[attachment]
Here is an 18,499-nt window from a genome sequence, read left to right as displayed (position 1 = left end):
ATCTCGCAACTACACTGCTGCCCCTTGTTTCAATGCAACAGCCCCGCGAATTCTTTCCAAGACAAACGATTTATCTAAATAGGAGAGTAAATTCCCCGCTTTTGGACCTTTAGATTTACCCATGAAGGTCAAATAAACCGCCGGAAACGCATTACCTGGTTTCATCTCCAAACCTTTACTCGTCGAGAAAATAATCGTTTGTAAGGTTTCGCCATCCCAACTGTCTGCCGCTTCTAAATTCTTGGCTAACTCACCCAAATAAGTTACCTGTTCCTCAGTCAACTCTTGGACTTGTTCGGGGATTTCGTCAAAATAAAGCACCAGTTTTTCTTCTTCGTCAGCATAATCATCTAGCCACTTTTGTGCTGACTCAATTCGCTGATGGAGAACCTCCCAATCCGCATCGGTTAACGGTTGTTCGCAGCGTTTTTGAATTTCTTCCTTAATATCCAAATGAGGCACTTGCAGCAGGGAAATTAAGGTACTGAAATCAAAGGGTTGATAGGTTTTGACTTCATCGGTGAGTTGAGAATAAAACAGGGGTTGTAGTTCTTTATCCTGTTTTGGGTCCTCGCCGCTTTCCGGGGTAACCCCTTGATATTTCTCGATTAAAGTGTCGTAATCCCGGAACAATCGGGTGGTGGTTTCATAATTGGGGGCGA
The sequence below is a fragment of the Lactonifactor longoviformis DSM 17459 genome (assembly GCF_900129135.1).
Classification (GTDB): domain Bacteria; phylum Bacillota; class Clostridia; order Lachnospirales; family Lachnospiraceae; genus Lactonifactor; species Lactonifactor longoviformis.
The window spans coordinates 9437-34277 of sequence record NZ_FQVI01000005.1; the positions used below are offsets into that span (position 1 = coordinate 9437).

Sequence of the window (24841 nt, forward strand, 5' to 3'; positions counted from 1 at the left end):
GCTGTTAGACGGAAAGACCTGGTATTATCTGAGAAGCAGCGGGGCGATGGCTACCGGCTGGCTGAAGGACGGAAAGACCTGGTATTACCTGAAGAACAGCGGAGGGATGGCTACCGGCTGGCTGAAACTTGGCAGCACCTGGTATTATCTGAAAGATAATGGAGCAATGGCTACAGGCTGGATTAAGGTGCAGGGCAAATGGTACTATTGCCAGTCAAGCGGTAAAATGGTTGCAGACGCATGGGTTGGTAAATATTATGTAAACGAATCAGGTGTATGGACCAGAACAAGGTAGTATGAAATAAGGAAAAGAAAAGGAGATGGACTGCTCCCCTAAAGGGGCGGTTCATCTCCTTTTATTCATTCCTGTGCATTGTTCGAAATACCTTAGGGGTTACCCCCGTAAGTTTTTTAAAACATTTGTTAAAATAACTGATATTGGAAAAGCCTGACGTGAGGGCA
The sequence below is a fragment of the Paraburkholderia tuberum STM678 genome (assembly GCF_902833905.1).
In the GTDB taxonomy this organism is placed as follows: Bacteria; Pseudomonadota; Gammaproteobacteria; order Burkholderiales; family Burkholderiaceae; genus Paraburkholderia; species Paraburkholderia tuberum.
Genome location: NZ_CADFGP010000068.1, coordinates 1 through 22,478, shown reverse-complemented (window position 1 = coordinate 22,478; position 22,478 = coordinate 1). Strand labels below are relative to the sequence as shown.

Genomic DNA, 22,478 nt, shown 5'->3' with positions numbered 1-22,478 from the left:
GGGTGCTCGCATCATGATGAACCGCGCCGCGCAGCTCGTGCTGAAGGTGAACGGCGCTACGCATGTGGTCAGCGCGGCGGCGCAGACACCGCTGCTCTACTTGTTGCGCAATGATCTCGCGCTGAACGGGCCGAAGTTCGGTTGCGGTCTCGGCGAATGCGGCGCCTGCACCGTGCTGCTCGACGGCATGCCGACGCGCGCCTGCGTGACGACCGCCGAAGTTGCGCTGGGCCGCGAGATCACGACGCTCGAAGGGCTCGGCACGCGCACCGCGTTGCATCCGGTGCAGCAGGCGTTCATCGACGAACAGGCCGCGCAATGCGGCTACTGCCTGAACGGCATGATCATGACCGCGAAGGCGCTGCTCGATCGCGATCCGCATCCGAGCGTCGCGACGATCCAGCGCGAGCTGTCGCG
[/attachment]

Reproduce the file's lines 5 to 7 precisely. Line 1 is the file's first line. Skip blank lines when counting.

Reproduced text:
The window spans coordinates 9437-34277 of sequence record NZ_FQVI01000005.1; the positions used below are offsets into that span (position 1 = coordinate 9437).

Sequence of the window (24841 nt, forward strand, 5' to 3'; positions counted from 1 at the left end):
GCTGTTAGACGGAAAGACCTGGTATTATCTGAGAAGCAGCGGGGCGATGGCTACCGGCTGGCTGAAGGACGGAAAGACCTGGTATTACCTGAAGAACAGCGGAGGGATGGCTACCGGCTGGCTGAAACTTGGCAGCACCTGGTATTATCTGAAAGATAATGGAGCAATGGCTACAGGCTGGATTAAGGTGCAGGGCAAATGGTACTATTGCCAGTCAAGCGGTAAAATGGTTGCAGACGCATGGGTTGGTAAATATTATGTAAACGAATCAGGTGTATGGACCAGAACAAGGTAGTATGAAATAAGGAAAAGAAAAGGAGATGGACTGCTCCCCTAAAGGGGCGGTTCATCTCCTTTTATTCATTCCTGTGCATTGTTCGAAATACCTTAGGGGTTACCCCCGTAAGTTTTTTAAAACATTTGTTAAAATAACTGATATTGGAAAAGCCTGACGTGAGGGCA